4. 4
Calculate your day-count fraction. Divide the number of days that have passed since the latest payment by the number of days in your current payment period. This is the final part of the equation.
• In the example, this calculation would be 60/180, or 0.333. The equation should now look like this: ${\displaystyle A=\1000*(0.03)*(0.333)}$
5. 5
Determine the value of your accrued interest. Multiply the DCF by the face value of your bond to get the value of your accrued interest or coupon payment. You are multiplying the face value by the coupon rate by the day-count fraction.
• In the example, this would be ${\displaystyle A=\1000*(0.03)*(0.333)}$
• Which simplifies to ${\displaystyle A=\1000*(0.01)}$
• The answer is then $10. Your bond has earned$10 in accrued interest over the selected time frame.

### Part 3 Calculating Bond Accrued Interest in Excel

1. 1
Open Excel and create a new sheet. Start Excel on your computer and start with a blank sheet so that there is no other information to distract you.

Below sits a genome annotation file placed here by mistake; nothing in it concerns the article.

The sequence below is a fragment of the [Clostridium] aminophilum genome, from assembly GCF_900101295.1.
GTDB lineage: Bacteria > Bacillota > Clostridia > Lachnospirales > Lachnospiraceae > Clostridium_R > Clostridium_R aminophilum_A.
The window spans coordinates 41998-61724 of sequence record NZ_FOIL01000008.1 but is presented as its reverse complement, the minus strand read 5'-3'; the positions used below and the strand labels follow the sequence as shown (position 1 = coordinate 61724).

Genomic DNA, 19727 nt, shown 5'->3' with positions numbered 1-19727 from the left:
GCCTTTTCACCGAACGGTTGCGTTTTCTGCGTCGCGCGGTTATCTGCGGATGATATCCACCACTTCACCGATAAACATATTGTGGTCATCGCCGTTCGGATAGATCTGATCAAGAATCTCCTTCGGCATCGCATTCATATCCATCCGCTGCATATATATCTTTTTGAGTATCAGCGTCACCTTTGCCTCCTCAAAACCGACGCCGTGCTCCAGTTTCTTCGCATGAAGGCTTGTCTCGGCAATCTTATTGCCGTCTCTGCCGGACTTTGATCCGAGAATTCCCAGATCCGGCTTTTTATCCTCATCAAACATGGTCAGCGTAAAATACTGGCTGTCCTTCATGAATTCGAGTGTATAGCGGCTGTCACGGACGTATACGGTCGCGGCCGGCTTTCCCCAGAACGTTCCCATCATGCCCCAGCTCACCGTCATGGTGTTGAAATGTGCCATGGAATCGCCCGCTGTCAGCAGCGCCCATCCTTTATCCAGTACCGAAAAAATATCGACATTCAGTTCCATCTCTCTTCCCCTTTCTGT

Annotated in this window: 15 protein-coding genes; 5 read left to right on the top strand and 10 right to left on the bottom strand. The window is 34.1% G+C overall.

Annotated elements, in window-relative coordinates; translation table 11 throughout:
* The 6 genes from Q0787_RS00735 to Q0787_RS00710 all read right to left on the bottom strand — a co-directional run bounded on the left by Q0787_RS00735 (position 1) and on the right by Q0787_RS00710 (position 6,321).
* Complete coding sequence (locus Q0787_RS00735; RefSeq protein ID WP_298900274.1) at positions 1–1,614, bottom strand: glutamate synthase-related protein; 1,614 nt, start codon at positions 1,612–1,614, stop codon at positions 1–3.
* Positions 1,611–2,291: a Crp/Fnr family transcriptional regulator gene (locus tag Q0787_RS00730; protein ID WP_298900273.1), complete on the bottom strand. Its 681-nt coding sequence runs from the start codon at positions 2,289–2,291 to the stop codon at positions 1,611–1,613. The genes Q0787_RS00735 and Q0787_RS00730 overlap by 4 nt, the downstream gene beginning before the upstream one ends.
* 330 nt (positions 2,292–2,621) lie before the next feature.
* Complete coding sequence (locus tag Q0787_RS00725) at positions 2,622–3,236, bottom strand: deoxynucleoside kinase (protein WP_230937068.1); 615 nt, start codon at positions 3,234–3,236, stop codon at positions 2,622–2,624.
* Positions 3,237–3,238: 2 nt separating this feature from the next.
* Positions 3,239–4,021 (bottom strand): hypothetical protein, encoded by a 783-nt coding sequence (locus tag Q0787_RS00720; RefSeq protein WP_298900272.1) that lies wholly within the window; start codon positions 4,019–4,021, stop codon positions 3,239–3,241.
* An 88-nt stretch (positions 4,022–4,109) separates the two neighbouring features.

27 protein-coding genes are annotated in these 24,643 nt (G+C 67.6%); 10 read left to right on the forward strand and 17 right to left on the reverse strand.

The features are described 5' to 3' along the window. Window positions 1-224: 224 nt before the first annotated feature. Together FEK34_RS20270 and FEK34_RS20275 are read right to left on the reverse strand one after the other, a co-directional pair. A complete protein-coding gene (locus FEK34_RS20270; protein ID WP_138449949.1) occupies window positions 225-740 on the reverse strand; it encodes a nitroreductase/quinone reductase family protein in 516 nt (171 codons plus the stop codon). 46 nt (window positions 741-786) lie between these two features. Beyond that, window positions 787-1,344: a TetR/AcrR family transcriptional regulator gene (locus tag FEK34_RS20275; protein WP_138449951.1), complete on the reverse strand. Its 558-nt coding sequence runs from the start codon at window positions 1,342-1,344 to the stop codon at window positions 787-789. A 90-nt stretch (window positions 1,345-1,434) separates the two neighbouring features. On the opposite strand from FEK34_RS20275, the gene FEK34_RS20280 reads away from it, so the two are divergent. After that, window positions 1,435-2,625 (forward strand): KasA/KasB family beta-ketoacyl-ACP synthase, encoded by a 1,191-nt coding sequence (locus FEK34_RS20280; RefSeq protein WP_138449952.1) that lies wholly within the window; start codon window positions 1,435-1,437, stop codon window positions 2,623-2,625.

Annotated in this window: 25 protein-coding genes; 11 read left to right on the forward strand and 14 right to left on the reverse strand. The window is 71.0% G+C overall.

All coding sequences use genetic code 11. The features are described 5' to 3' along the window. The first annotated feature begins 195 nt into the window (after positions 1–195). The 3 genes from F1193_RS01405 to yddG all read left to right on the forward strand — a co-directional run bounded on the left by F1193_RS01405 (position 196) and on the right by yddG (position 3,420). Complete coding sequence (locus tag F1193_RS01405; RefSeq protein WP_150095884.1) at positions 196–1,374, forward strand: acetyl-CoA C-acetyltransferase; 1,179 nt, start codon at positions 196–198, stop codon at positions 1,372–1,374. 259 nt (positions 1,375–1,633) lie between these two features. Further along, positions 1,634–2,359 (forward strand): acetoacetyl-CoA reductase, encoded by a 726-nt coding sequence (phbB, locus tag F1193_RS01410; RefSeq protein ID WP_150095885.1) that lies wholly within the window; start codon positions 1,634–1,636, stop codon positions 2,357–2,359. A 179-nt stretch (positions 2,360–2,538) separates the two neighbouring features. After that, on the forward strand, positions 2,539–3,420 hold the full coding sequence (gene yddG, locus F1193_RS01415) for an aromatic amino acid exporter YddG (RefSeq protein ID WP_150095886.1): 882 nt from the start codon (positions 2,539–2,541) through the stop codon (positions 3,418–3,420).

2. 2
Enter the names of the variables in the first column. For this calculation we would enter the current date, most recent payment date, DCC, par value, and coupon rate. Put these variables on separate lines down the first column of the spreadsheet. "Current date" goes in A1. "Coupon rate" lands in A5.
3. 3
Input the variables. Next to each variable name input the actual values. Make sure that these values are entered correctly. In other words, the dates are entered as dates, percentages as percentages, and monetary values as such. Otherwise, the program will not calculate the result properly. In our example, we use the following variables:
• 3/31/2016 as the current date in cell B1.
• 1/31/2016 as the last payment date in cell B2.
• 0 as the DCC in cell B3. This indicates that we are using the 30/360 DCC. Inputting 1 indicates the actual/actual DCC.[8]